Domestic Abuse and Violence Compensation Claim Solicitors

Domestic Abuse & Violence Compensation Claim

Domestic abuse can happen to anyone, regardless of age, background, gender, religion, sexuality or ethnicity. However, statistics show most domestic abuse is carried out by men and experienced by women. Domestic abuse is never the fault of the person who is experiencing it. Domestic abuse is a crime.

You can call us or request a callback from expert domestic abuse & violence claim solicitors. We offer free initial advice for handling domestic abuse & violence claims with CICA. We’ll also guide you through every step of the process to claim compensation from CICA.

“No Win, No Fee”

Criminal Injuries Compensation Solicitors

By submitting my data I agree to process my data as per privacy policy.

What is domestic abuse & violence?

Domestic abuse, also called “domestic violence” or “intimate partner violence”, can be defined as a pattern of behavior in any relationship that is used to gain or maintain power and control over an intimate partner. Abuse is physical, sexual, emotional, economic or psychological actions or threats of actions that influence another person. This includes any behaviors that frighten, intimidate, terrorize, manipulate, hurt, humiliate, blame, injure, or wound someone. Domestic abuse can happen to anyone of any race, age, sexual orientation, religion, or gender. It can occur within a range of relationships including couples who are married, living together or dating. Domestic violence affects people of all socioeconomic backgrounds and education levels.

Anyone can be a victim of domestic violence, regardless of age, race, gender, sexual orientation, faith or class

Victims of domestic abuse may also include a child or other relative, or any other household member.

Domestic abuse is typically manifested as a pattern of abusive behavior toward an intimate partner in a dating or family relationship, where the abuser exerts power and control over the victim.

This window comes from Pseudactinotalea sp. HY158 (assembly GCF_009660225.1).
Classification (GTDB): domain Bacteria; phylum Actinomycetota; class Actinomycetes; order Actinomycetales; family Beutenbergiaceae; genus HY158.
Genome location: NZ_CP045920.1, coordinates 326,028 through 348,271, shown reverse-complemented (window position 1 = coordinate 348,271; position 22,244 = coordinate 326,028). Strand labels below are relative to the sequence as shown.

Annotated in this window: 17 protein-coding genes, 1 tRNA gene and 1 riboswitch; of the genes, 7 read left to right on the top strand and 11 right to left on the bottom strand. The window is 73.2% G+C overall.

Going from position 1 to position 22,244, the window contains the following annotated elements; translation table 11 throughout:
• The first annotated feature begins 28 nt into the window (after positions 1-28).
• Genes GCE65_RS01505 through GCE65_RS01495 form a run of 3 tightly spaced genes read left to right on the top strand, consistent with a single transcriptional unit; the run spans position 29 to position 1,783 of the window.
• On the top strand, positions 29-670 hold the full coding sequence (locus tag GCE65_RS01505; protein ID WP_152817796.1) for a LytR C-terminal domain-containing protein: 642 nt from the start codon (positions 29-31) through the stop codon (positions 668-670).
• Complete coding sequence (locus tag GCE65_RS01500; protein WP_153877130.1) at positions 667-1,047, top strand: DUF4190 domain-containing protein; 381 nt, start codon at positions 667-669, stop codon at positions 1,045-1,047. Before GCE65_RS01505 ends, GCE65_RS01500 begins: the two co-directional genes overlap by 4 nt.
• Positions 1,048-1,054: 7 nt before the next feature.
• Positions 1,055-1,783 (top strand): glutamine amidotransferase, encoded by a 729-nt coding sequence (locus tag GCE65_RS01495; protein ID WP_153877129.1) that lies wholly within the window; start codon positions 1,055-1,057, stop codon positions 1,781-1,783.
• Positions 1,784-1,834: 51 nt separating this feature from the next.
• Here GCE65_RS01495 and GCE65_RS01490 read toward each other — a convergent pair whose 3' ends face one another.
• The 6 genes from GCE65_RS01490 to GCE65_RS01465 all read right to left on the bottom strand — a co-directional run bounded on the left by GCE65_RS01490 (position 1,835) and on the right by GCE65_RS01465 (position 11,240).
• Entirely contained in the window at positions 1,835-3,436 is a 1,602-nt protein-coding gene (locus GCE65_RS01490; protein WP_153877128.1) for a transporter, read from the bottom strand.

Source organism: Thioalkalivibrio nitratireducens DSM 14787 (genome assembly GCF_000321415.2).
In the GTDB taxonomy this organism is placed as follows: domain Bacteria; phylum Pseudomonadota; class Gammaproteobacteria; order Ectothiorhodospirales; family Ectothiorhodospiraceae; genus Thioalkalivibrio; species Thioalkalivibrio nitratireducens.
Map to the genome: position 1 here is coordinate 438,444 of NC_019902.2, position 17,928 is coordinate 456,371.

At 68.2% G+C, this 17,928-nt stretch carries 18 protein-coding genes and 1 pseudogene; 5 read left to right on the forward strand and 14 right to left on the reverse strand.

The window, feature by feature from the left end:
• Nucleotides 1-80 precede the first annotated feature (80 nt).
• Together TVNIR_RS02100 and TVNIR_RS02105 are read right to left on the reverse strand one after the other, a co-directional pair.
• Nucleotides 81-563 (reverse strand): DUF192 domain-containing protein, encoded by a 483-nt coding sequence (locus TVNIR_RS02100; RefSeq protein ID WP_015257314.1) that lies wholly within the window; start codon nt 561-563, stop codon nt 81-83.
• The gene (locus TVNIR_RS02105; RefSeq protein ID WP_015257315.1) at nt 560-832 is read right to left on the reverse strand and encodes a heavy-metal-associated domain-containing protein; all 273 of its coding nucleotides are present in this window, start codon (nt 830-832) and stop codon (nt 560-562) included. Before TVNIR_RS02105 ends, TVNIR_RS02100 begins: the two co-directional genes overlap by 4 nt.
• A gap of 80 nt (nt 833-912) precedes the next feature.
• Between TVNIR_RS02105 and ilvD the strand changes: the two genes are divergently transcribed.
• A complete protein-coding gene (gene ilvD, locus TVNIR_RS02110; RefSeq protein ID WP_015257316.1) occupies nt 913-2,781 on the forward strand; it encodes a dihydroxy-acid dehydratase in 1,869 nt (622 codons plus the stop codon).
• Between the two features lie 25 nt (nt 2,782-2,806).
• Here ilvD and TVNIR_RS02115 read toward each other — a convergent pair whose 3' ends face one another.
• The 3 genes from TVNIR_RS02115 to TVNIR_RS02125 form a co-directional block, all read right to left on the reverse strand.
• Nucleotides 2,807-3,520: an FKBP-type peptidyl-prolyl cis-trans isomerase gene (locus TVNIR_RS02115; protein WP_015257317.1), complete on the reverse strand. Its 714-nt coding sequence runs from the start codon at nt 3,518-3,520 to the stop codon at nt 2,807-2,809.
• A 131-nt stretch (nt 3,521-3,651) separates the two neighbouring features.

Domestic abuse can be mental, physical, economic or sexual in nature. Incidents are rarely isolated, and usually escalate in frequency and severity. Domestic abuse may culminate in serious physical injury or death.

Looking for some help?

domestic violence compensation claim cica
domestic abuse compensation claim cica

Looking for some help?

Some examples of domestic abuse & domestic violence are:

  • Physical Abuse – A person who is beaten or is being contained by a partner or family member in some way would be considered to be a victim of physical domestic abuse. You can read more about physical injuries compensation here.

  • Sexual Abuse – this is where one partner is forced into sexual activity by the other or made to only feel valued in terms of sex. They may also be continually criticised or made to feel ashamed of their own appearance, and pushed into doing things they don’t want to do. You can read  more about sexual abuse here.

  • Emotional Abuse – Unlike physical abuse, emotional abuse is more difficult for your friends and family to spot, but it can still have a devastating effect on your mental wellbeing. It may include threats of violence, demeaning criticism and controlling behaviour.

  • Psychological Abuse – This is where a partner may make the victim question their own sanity and make them feel insecure or guilty. It can lead to the sufferer experiencing a lack of confidence in his or herself, which might affect them for years after the abuse.

  • Financial Abuse – In some cases, an abusive partner might deprive their loved one of access to their own bank account or to any shared money for items such as food or clothes, which can make it difficult to live a normal life

How much can the CICA award for domestic abuse & violence claims?

Our sexual abuse calculator in the main menu will help you with estimating the potential compensation that may be paid in respect of your sexual abuse claim. However, be aware that figures do vary considerably depending upon the nature (severity) of the abuse, period of suffering and whether any mental harm has been caused. Some common example award payouts are listed below relevant to sexual assault and sexual abuse claims:

  • Molestation above or under clothing: £1,500 – £2,000

  • Non penile penetrative acts: £3,300 – £8,200

  • Penile penetrative assaults single event or over a period (rape assaults): £11,000 – £22,000

  • Two or more isolated acts of non-penile penetrative oral contact: £4,400

  • Up to three years’ repetitive abuse: £6,600

  • Over three years’ abuse: £8,200